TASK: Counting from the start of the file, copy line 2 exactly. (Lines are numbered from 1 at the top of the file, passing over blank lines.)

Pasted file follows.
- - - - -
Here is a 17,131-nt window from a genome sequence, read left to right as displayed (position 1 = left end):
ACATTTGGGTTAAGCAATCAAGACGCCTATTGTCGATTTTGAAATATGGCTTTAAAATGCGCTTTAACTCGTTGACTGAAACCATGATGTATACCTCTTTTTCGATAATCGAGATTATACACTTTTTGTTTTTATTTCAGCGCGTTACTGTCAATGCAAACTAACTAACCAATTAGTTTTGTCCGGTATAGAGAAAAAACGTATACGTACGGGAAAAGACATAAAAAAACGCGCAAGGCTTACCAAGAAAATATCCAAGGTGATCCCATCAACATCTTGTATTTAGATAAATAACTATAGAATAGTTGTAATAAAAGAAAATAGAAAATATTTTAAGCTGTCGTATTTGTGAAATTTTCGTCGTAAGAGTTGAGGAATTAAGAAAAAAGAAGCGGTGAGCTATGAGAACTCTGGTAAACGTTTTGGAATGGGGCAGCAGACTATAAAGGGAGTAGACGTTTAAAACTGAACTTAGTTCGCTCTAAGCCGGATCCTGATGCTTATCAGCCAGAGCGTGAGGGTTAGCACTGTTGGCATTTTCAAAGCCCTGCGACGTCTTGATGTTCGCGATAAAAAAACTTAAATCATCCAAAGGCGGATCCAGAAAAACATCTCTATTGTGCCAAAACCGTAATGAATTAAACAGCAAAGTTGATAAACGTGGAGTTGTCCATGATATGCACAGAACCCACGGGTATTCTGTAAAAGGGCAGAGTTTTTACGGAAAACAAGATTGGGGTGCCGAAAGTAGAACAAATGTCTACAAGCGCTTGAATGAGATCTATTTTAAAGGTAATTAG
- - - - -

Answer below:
ACATTTGGGTTAAGCAATCAAGACGCCTATTGTCGATTTTGAAATATGGCTTTAAAATGCGCTTTAACTCGTTGACTGAAACCATGATGTATACCTCTTTTTCGATAATCGAGATTATACACTTTTTGTTTTTATTTCAGCGCGTTACTGTCAATGCAAACTAACTAACCAATTAGTTTTGTCCGGTATAGAGAAAAAACGTATACGTACGGGAAAAGACATAAAAAAACGCGCAAGGCTTACCAAGAAAATATCCAAGGTGATCCCATCAACATCTTGTATTTAGATAAATAACTATAGAATAGTTGTAATAAAAGAAAATAGAAAATATTTTAAGCTGTCGTATTTGTGAAATTTTCGTCGTAAGAGTTGAGGAATTAAGAAAAAAGAAGCGGTGAGCTATGAGAACTCTGGTAAACGTTTTGGAATGGGGCAGCAGACTATAAAGGGAGTAGACGTTTAAAACTGAACTTAGTTCGCTCTAAGCCGGATCCTGATGCTTATCAGCCAGAGCGTGAGGGTTAGCACTGTTGGCATTTTCAAAGCCCTGCGACGTCTTGATGTTCGCGATAAAAAAACTTAAATCATCCAAAGGCGGATCCAGAAAAACATCTCTATTGTGCCAAAACCGTAATGAATTAAACAGCAAAGTTGATAAACGTGGAGTTGTCCATGATATGCACAGAACCCACGGGTATTCTGTAAAAGGGCAGAGTTTTTACGGAAAACAAGATTGGGGTGCCGAAAGTAGAACAAATGTCTACAAGCGCTTGAATGAGATCTATTTTAAAGGTAATTAG